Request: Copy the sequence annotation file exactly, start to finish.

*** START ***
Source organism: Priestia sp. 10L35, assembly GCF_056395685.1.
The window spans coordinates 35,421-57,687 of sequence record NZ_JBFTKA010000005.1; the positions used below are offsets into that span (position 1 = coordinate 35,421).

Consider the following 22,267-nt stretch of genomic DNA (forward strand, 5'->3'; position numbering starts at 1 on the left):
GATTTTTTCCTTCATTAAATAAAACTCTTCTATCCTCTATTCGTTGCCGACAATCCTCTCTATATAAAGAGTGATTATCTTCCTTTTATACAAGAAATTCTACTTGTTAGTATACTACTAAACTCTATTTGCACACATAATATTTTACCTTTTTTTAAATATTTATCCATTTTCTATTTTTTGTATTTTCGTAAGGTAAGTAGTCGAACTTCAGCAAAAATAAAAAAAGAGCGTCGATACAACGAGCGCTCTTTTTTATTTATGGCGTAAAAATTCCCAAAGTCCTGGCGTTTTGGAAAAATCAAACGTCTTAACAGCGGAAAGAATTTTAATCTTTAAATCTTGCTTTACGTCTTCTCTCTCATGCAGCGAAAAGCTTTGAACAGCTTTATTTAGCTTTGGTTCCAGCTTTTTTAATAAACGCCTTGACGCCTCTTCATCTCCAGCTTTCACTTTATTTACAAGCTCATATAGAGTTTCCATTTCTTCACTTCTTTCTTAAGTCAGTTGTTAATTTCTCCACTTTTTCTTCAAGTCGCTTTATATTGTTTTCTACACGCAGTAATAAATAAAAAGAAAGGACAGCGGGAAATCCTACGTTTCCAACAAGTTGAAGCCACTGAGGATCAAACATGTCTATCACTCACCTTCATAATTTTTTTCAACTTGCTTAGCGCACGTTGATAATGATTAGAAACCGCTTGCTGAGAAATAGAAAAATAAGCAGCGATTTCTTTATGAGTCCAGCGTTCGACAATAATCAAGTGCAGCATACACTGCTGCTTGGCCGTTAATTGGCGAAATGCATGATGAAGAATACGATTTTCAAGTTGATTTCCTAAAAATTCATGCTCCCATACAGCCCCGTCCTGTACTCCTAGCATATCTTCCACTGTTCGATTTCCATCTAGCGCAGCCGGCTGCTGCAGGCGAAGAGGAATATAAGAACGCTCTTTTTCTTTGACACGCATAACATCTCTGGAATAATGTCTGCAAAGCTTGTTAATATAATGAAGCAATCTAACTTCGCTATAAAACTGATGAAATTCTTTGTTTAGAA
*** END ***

Source organism: Priestia sp. 10L35, assembly GCF_056395685.1.
The window spans coordinates 35,421-57,687 of sequence record NZ_JBFTKA010000005.1; the positions used below are offsets into that span (position 1 = coordinate 35,421).

Consider the following 22,267-nt stretch of genomic DNA (forward strand, 5'->3'; position numbering starts at 1 on the left):
GATTTTTTCCTTCATTAAATAAAACTCTTCTATCCTCTATTCGTTGCCGACAATCCTCTCTATATAAAGAGTGATTATCTTCCTTTTATACAAGAAATTCTACTTGTTAGTATACTACTAAACTCTATTTGCACACATAATATTTTACCTTTTTTTAAATATTTATCCATTTTCTATTTTTTGTATTTTCGTAAGGTAAGTAGTCGAACTTCAGCAAAAATAAAAAAAGAGCGTCGATACAACGAGCGCTCTTTTTTATTTATGGCGTAAAAATTCCCAAAGTCCTGGCGTTTTGGAAAAATCAAACGTCTTAACAGCGGAAAGAATTTTAATCTTTAAATCTTGCTTTACGTCTTCTCTCTCATGCAGCGAAAAGCTTTGAACAGCTTTATTTAGCTTTGGTTCCAGCTTTTTTAATAAACGCCTTGACGCCTCTTCATCTCCAGCTTTCACTTTATTTACAAGCTCATATAGAGTTTCCATTTCTTCACTTCTTTCTTAAGTCAGTTGTTAATTTCTCCACTTTTTCTTCAAGTCGCTTTATATTGTTTTCTACACGCAGTAATAAATAAAAAGAAAGGACAGCGGGAAATCCTACGTTTCCAACAAGTTGAAGCCACTGAGGATCAAACATGTCTATCACTCACCTTCATAATTTTTTTCAACTTGCTTAGCGCACGTTGATAATGATTAGAAACCGCTTGCTGAGAAATAGAAAAATAAGCAGCGATTTCTTTATGAGTCCAGCGTTCGACAATAATCAAGTGCAGCATACACTGCTGCTTGGCCGTTAATTGGCGAAATGCATGATGAAGAATACGATTTTCAAGTTGATTTCCTAAAAATTCATGCTCCCATACAGCCCCGTCCTGTACTCCTAGCATATCTTCCACTGTTCGATTTCCATCTAGCGCAGCCGGCTGCTGCAGGCGAAGAGGAATATAAGAACGCTCTTTTTCTTTGACACGCATAACATCTCTGGAATAATGTCTGCAAAGCTTGTTAATATAATGAAGCAATCTAACTTCGCTATAAAACTGATGAAATTCTTTGTTTAGAA